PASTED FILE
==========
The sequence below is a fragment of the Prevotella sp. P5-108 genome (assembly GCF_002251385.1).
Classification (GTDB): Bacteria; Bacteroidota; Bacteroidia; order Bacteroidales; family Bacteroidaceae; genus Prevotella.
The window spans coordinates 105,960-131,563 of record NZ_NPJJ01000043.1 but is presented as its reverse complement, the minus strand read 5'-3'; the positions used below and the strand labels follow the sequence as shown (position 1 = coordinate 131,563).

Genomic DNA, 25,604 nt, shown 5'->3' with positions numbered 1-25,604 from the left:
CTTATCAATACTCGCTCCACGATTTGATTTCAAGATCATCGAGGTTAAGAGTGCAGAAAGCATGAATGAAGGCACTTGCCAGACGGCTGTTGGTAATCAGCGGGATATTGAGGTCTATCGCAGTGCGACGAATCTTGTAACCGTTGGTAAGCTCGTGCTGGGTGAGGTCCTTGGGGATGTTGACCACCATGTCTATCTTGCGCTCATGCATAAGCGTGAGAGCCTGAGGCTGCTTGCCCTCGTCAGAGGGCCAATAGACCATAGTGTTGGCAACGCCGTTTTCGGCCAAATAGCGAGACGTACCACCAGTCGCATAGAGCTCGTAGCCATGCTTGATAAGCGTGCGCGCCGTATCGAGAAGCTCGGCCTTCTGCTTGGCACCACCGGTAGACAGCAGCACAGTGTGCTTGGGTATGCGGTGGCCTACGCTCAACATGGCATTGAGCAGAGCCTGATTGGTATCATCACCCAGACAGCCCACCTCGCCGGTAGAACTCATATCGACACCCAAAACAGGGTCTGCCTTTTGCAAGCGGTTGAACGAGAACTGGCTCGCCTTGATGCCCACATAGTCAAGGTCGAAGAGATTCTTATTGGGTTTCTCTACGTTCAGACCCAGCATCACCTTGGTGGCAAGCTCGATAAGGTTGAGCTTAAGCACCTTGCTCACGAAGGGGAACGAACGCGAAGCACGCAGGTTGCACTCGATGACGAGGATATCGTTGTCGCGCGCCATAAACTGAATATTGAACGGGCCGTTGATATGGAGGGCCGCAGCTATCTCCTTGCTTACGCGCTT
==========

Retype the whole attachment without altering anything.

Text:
The sequence below is a fragment of the Prevotella sp. P5-108 genome (assembly GCF_002251385.1).
Classification (GTDB): Bacteria; Bacteroidota; Bacteroidia; order Bacteroidales; family Bacteroidaceae; genus Prevotella.
The window spans coordinates 105,960-131,563 of record NZ_NPJJ01000043.1 but is presented as its reverse complement, the minus strand read 5'-3'; the positions used below and the strand labels follow the sequence as shown (position 1 = coordinate 131,563).

Genomic DNA, 25,604 nt, shown 5'->3' with positions numbered 1-25,604 from the left:
CTTATCAATACTCGCTCCACGATTTGATTTCAAGATCATCGAGGTTAAGAGTGCAGAAAGCATGAATGAAGGCACTTGCCAGACGGCTGTTGGTAATCAGCGGGATATTGAGGTCTATCGCAGTGCGACGAATCTTGTAACCGTTGGTAAGCTCGTGCTGGGTGAGGTCCTTGGGGATGTTGACCACCATGTCTATCTTGCGCTCATGCATAAGCGTGAGAGCCTGAGGCTGCTTGCCCTCGTCAGAGGGCCAATAGACCATAGTGTTGGCAACGCCGTTTTCGGCCAAATAGCGAGACGTACCACCAGTCGCATAGAGCTCGTAGCCATGCTTGATAAGCGTGCGCGCCGTATCGAGAAGCTCGGCCTTCTGCTTGGCACCACCGGTAGACAGCAGCACAGTGTGCTTGGGTATGCGGTGGCCTACGCTCAACATGGCATTGAGCAGAGCCTGATTGGTATCATCACCCAGACAGCCCACCTCGCCGGTAGAACTCATATCGACACCCAAAACAGGGTCTGCCTTTTGCAAGCGGTTGAACGAGAACTGGCTCGCCTTGATGCCCACATAGTCAAGGTCGAAGAGATTCTTATTGGGTTTCTCTACGTTCAGACCCAGCATCACCTTGGTGGCAAGCTCGATAAGGTTGAGCTTAAGCACCTTGCTCACGAAGGGGAACGAACGCGAAGCACGCAGGTTGCACTCGATGACGAGGATATCGTTGTCGCGCGCCATAAACTGAATATTGAACGGGCCGTTGATATGGAGGGCCGCAGCTATCTCCTTGCTTACGCGCTT